Well obv both sides kept their phonelines open. It’s still ST and it got done. Nobody got bootyhurt in the process and everyone goes home happy.
Wow someone lied! I am shocked. Common in life and even more so in mlb. How many deadlines passed where if the labor dispute wasn’t settled there wouldn’t be a full season? Yet there was a full season.
History says they’ll be cheaters for life
You sound like my 5 ex wives.
Cheaters with two rings and a luxury apartment in your head, rent free, for life.
Loser. Probably a Yankees fan.
It’s not a bad outcome if both players walk. That’s preferable to toxic contracts.
With the Astros firm philosophy of avoiding longer term deals (7-10 yrs), the answer could be a higher AAV over the shorter term. While fiscal responsibility is necessary for future roster flexibility, it seems like the hurdle here isn’t the money, but the years. Contrary to some of the comments here, IMO it would be crushing to lose Altuve as the face of the franchise or Bregman for his massive baseball IQ and elite level of play. Not that I’d want to lose Tucker, but eh not so much.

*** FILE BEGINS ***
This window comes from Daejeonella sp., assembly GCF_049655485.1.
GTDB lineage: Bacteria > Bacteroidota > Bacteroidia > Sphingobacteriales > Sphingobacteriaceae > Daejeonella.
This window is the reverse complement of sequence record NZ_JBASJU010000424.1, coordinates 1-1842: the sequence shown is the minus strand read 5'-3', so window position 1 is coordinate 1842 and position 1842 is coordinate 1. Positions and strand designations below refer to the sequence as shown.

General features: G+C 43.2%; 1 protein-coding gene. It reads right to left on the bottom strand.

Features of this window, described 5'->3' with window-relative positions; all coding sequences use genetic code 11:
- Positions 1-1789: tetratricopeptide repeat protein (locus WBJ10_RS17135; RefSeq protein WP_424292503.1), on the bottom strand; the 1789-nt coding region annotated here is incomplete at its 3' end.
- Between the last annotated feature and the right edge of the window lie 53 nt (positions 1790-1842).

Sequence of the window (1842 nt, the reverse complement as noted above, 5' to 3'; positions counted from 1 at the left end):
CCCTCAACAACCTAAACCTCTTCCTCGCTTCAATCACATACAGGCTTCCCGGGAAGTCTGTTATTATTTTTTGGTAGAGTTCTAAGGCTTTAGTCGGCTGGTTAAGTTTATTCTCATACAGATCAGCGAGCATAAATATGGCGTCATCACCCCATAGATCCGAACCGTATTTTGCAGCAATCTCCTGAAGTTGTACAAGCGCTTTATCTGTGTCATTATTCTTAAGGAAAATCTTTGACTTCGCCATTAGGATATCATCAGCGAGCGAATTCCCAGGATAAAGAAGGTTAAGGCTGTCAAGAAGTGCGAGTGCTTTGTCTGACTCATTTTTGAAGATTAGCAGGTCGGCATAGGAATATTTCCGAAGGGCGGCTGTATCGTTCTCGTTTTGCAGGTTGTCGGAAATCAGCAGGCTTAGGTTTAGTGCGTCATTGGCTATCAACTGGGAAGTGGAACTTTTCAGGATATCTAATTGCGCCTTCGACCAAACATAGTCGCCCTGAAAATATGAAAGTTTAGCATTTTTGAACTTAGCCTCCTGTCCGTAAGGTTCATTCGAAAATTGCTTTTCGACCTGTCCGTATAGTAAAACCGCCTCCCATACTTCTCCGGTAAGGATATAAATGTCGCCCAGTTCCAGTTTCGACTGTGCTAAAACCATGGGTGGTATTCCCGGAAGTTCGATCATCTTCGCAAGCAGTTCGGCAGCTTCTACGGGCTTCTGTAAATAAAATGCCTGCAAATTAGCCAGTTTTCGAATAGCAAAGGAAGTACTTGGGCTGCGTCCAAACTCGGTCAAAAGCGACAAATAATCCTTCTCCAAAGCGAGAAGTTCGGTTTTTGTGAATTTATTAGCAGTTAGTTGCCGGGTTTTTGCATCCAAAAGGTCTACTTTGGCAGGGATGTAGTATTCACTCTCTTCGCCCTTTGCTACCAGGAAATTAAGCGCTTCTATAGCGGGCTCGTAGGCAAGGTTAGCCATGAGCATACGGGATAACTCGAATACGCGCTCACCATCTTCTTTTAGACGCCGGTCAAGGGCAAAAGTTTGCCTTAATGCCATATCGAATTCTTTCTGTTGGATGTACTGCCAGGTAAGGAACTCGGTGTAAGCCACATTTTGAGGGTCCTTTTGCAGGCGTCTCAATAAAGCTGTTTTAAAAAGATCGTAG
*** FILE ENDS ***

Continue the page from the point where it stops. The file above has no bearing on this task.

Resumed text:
Altuve will be 35 at the end of the deal. How many elite years will he have left?
As for Bregman, the floor is actually pretty low. He’s had multiple average years and his body is already banged up. If they Astros have to pay for his ceiling, that contract is too risky to sign.
Tucker makes sense for the longterm deal, but the Astros are loaded with OF prospects. They probably won’t be as good as him, but the outfield future looks great with or without him.
The pair should stand to receive several trashcans full of money from the Astros.
If the Astros knocked on the Mets door and offered Bregman for Baty and McNeil, there would be plenty of $$$ for Tucker and others to maintain the foundation while getting younger in the process. Allows them to move on from Altuve if he decides to leave, otherwise they at least have a backup plan he knows of if he did want to stay. Provides the Stros with some leverage if he truly would want to remain with them.